I am not quite four years old when the Art Linkletter scouts come to Melrose Nursery School in Los Angeles, on the prowl for kids who say the darnedest things.  It is the end of summer, beginning of autumn, and though I have been assigned to the kindergarten-level classes, I will not turn four until early November.  This is the Age of Father Knows Best, when most kids my age are at home with their moms during the day and won't start school for another two years.  My parents are not together, my mother works, and I have been in nursery school for as long as I can remember.  I have been reading for nearly a year by now.  In another year, by age four and three-quarters, I will skip public school kindergarten and go straight to first grade.  
I am minuscule for my age and verbally precocious - probably obnoxiously so.  I am, it will be reported on every progress report and report card I will ever get, "loquacious and outgoing" which is teacher parlance for "has a vocabulary beyond her grade-level and won't shut her damn pie hole".   I am called in from the playground, much to my dismay, because this means I will miss my turn on the swings and for one of the smallest, youngest kids in the class, that's a big deal.  There are about twenty-five kids, and only three swings.  
It's dog-eat-dog.
I am taken to one of the classrooms with several other children and two grown-ups I've never seen before begin talking to us, asking us questions about our parents, about our pets, about our favorite games and toys, and how we like school.  I think nothing of this.  It's the early Sixties, and where children are concerned, most adults have very few boundaries.  This is long before "Stranger Danger" and it isn't unusual for total strangers to  come up to you and ask you your age, your favorite foods, and who your mother is, little girl, without so much as a by-your-leave.  Granted, given my size, most people assume that, rather than pushing the grand old age of four, I'm more like an older two or younger three, so when they see me in the toy section of Owl Rexall by myself -- where our mothers left us completely unattended regularly until that rat bastard pervert came along and nabbed Adam Walsh -- they probably assume I've wandered off and my mother must be frantic by now.  Looking back, I'd probably make this assumption, though I hate to admit it.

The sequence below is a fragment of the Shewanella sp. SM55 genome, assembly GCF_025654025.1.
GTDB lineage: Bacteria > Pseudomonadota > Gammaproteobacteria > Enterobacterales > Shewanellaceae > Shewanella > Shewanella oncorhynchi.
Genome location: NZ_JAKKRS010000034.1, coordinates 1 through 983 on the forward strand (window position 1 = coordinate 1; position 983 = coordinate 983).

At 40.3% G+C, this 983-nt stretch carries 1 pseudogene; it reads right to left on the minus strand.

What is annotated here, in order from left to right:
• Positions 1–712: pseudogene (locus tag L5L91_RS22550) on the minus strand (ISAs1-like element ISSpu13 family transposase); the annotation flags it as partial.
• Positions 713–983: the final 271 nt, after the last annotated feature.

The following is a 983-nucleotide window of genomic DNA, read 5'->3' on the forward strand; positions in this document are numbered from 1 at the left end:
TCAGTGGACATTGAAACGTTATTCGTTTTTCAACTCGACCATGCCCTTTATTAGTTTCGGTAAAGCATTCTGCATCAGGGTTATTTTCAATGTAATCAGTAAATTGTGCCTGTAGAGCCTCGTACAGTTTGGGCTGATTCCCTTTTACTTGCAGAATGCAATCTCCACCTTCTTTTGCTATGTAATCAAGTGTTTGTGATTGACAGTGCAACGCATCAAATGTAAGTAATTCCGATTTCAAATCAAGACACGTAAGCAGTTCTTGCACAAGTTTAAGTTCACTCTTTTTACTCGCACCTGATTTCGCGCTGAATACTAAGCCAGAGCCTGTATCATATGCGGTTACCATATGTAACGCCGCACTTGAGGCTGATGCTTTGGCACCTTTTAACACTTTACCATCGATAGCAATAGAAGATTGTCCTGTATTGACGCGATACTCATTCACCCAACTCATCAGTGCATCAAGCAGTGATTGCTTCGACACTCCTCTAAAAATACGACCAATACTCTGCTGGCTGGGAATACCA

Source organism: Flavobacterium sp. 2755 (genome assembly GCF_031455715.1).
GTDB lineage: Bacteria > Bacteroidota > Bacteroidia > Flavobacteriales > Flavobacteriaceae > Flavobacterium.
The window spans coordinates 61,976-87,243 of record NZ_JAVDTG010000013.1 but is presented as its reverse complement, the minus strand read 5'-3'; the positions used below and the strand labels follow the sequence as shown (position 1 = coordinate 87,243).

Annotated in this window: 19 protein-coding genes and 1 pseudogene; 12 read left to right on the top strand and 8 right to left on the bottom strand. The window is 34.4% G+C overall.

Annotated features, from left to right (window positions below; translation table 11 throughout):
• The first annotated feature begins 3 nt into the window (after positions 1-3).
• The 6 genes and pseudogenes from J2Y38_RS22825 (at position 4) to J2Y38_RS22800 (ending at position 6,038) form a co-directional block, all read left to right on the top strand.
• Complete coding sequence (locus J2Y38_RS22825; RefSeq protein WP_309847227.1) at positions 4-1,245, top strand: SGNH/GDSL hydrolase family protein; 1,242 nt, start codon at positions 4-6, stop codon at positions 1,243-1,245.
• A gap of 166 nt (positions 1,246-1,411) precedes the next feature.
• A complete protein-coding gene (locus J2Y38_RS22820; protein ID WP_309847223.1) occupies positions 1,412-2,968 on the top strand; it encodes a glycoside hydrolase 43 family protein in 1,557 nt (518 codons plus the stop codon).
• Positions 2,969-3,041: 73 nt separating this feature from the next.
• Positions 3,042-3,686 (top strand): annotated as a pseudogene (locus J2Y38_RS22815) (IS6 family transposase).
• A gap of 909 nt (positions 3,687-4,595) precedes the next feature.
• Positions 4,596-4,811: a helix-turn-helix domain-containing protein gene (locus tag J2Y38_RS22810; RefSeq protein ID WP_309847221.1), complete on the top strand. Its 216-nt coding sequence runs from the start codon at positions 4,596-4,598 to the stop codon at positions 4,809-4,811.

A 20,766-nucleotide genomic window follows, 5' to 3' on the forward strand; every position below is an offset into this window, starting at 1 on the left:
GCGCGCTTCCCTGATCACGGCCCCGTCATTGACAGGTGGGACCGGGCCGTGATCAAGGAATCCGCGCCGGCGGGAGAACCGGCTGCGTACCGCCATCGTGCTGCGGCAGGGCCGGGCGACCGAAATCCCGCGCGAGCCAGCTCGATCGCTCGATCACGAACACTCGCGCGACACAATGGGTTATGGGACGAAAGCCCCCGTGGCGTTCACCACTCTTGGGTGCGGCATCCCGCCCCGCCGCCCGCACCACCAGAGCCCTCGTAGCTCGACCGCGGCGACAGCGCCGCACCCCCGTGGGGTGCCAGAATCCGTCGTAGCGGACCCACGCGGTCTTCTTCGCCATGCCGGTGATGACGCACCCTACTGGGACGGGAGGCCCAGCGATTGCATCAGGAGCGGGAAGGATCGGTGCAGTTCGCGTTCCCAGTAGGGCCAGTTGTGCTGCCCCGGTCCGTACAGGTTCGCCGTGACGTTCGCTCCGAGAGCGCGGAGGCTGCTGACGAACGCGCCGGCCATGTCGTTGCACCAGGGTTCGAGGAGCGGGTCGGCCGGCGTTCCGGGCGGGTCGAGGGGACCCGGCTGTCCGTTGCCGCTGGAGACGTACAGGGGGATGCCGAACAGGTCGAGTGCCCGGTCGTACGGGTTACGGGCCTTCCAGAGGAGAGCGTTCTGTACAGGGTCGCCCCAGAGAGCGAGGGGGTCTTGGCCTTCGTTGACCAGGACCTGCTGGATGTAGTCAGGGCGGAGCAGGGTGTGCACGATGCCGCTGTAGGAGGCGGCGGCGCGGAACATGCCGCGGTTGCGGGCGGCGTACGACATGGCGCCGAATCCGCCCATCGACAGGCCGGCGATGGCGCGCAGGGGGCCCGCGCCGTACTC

I answer all the questions put to me (and some put to the other kids, because speaking out of turn is and always will be an unpleasant habit of mine).  I know that some of my answers have come as a surprise to my teachers, to Daddy Frank (the school's owner) and to myself on some level.  When the two strange grown-ups are finished with us, we are sent back outside, where I try to get into line for the swings again. When an older, bigger girl gets in my way, I take every inch of my tiny size and every thermal unit of my anger and righteous indignation, and I throw it at her, shoving her off her feet and to the ground.